National Geographic‘s MARS docudrama returns for a second season, following closer to reality’s ambition to inhabit the red planet. The threats and opportunities stack higher for the drama story of human dilemma and environmental consequences, all while further documentary parts exhibit the down-to-earth examples of humanity that has us think twice about repeating history. It won’t be much longer until these kind of decisions make their way into the real time and MARS has done plenty research to give us a greater scale of living there this time around.
This year’s New York Comic Con 2018 gave us the opportunity to sit with the team behind the project and see what was in store for the second season. This session’s versatility with the multitude of different team members had us talking the science, human morale and economics of what further journeys we may have this time around.
Showrunner Dee Johnson (Nashville, Boss, ER) and co-creator Justin Wilkes (My Next Guest Needs No Introduction with David Letterman, What Happened, Miss Simone?) opened up on bringing the human element with both storytelling and the reality of politics in our very own planet Earth. Both Johnson and Wilkes also serve as executive producers for the second season of Mars, mapping out the narrative to an open audience.
One of the things I found really interesting with the narrative was the mix of real-world science and the fictional story bringing the human element into it. The second season demonstrates that the movement on Mars is not only driven by economical needs but tremendously influenced by political standing. As a project of yours that delves more into social commentary, how challenging was balancing the politics, human ethics and science?
Dee Johnson: It was definitely interesting. Of course, everything was challenging, but it was of interest to us because it is a natural thing that would happen on there. We just sort of plunged right in. It’s not just one group of people that all have the same agenda. We wanted to start the season with this big rock in what was a relatively tranquil pond and how do they then wrestle with all the ethics involved with sticking a claim on this new planet. That’s what even drew me to want to jump in and do season 2. Testing human nature on a distant planet, a lot comes into play, political or otherwise.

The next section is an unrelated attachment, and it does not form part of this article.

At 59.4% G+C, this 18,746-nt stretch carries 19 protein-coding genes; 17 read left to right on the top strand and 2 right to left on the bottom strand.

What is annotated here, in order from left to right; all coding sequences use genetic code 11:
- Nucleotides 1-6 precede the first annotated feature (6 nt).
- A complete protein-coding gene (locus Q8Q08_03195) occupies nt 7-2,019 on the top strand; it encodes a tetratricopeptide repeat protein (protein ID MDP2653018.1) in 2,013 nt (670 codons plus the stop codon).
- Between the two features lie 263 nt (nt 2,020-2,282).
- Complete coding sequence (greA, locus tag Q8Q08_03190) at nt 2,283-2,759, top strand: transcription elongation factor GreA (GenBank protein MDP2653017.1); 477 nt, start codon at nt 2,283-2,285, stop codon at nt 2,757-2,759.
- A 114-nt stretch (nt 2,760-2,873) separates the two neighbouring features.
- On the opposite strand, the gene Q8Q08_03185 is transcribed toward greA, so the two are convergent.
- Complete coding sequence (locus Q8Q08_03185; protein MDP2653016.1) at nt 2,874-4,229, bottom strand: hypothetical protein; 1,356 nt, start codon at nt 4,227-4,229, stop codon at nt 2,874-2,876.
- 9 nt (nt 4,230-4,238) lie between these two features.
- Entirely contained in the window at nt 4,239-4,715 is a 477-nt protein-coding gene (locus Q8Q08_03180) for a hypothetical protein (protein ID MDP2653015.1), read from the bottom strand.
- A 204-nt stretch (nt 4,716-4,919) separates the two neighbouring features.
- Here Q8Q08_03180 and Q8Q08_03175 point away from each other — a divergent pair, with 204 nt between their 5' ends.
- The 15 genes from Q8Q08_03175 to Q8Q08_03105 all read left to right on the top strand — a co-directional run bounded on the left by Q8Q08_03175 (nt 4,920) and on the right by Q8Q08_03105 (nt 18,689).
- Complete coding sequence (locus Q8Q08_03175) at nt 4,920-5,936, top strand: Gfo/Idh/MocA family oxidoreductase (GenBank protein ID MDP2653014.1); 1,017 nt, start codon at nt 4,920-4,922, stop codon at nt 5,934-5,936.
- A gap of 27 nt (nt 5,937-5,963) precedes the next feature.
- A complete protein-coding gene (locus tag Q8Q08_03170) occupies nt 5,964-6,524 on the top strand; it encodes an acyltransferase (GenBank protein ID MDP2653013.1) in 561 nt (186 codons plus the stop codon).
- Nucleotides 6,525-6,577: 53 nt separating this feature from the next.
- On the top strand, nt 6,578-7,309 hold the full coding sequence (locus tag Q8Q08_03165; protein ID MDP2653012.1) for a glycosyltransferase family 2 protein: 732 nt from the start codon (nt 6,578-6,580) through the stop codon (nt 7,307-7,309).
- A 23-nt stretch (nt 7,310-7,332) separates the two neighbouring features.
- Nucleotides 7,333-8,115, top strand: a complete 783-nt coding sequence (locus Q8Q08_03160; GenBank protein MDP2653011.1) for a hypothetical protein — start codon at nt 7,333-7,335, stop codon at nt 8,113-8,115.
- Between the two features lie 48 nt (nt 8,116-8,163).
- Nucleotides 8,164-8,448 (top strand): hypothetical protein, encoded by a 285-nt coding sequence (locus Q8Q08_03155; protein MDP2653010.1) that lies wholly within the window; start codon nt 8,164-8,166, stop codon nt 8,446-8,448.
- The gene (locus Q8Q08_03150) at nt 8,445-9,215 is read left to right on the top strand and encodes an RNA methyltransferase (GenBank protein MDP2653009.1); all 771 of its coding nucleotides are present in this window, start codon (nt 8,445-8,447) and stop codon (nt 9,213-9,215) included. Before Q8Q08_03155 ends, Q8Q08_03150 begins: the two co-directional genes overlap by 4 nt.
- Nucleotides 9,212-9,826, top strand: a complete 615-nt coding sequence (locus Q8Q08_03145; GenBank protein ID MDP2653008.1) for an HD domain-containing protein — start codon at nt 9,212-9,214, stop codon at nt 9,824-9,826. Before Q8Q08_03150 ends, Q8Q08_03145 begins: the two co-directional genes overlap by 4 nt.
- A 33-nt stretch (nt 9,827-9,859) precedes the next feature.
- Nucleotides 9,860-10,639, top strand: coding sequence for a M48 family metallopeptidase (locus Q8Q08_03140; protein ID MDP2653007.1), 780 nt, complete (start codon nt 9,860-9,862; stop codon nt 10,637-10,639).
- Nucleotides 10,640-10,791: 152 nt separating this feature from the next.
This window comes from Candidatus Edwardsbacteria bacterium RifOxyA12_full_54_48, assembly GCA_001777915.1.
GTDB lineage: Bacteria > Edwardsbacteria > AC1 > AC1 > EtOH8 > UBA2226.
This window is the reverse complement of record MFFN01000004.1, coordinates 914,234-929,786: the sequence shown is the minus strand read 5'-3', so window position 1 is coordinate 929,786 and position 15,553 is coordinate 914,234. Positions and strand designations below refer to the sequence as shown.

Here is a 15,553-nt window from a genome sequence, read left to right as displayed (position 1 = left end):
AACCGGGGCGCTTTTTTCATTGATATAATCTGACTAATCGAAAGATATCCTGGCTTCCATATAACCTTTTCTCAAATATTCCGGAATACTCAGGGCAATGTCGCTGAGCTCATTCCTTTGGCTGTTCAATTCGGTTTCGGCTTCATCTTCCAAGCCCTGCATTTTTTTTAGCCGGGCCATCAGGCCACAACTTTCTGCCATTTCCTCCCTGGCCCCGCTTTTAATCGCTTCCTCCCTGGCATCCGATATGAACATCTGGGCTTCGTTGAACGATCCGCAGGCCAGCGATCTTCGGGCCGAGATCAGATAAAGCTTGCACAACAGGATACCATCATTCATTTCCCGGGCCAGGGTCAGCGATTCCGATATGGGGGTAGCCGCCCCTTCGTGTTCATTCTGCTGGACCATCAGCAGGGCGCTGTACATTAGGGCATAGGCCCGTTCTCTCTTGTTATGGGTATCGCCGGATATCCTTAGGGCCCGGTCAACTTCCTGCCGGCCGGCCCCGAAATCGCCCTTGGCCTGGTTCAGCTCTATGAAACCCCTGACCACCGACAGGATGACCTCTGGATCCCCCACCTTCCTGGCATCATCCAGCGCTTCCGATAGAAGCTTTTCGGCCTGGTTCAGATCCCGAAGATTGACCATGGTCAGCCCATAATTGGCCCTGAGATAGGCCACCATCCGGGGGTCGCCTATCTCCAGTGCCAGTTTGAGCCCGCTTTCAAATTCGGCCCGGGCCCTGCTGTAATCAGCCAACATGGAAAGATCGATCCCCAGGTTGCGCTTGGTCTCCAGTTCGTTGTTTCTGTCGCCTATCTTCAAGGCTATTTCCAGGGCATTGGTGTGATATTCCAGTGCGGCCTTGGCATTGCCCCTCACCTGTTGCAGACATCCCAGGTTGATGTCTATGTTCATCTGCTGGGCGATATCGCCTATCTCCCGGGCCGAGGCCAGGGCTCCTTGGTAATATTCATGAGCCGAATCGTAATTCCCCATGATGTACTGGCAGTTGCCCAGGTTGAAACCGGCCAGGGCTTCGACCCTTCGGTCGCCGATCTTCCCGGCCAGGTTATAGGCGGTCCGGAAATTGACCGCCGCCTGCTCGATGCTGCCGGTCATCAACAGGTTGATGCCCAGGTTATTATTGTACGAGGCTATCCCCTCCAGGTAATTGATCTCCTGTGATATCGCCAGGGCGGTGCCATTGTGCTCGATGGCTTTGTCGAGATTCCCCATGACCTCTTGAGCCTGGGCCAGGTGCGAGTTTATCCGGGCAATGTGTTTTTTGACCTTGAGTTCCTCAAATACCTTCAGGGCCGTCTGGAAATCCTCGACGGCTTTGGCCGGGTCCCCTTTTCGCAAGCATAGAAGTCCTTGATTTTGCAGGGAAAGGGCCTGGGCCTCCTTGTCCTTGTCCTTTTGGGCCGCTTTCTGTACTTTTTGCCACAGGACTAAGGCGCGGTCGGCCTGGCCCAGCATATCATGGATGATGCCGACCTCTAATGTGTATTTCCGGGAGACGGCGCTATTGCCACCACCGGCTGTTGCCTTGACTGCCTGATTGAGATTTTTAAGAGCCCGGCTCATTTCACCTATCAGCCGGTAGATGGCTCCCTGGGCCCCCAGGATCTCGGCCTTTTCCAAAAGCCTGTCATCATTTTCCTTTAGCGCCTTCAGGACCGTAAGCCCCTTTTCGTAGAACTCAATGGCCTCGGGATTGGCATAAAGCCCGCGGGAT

Justin Wilkes: And I think the storytelling becomes an interesting reflection of our own planet, the challenges we’re facing, politically and environmentally. Maybe even for the audience, they can start to look at Earth a little differently if you’re seeing those images projected on a distant planet and how human nature will most likely repeat itself. Because that tends to happen overtime.
Yeah, especially with using real-world examples going on in the documentary side.
Justin Wilkes: Yeah, I mean we didn’t have to look to far to find those real-world examples. They were obviously playing on different environmental hotspots on this planet, but we wanted to do it in a way where it wasn’t beating a message over anybody’s head. It’s just sort of presenting all this evidence as to how humans are behaving here and how we might behave going somewhere else
Dee Johnson: And it was different perspectives we were sort of exploring, particularly with the documentary side. We had a green peace activist, we had a scientist, we had oil workers. We had it presented in many different points of view.
However, National Geographic’s MARS expedition could not have been where it was had it not been for the work of Dr. Stephen Petranek, award-winning author of How We’ll Live on Mars to which the series was based off. Serving as co-executive producer and even scientific adviser, we asked how much the information of Mars may have changed from his original research.
Your book [How We’ll Live on Mars] was written back in 2015 and technological advancement has expanded quickly within the few years. In between that time and the latest season of MARS, how do you feel about the changes that may have fallen in between that time? Do you feel it has changed drastically compared to how you first discovered things?
Stephen Petranek: Well, the book was pretty forward. It said based on 6 satellites flying around Mars, with one of them being for over 10 years, there seemed to be a lot of ice on the surface and water underneath there. The mystery of where this water went was almost incomprehensible, it didn’t go out into space like the atmosphere. The book tried very hard to be on the cutting edge of looking forward and still be accurate at the same time. I got lucky because so far, not much has changed. The book did not assume liquid water was on Mars, but we did assume that later as we were doing the series. We got lucky, but we made our own luck because it was based off a lot of people that know an awful lot about this.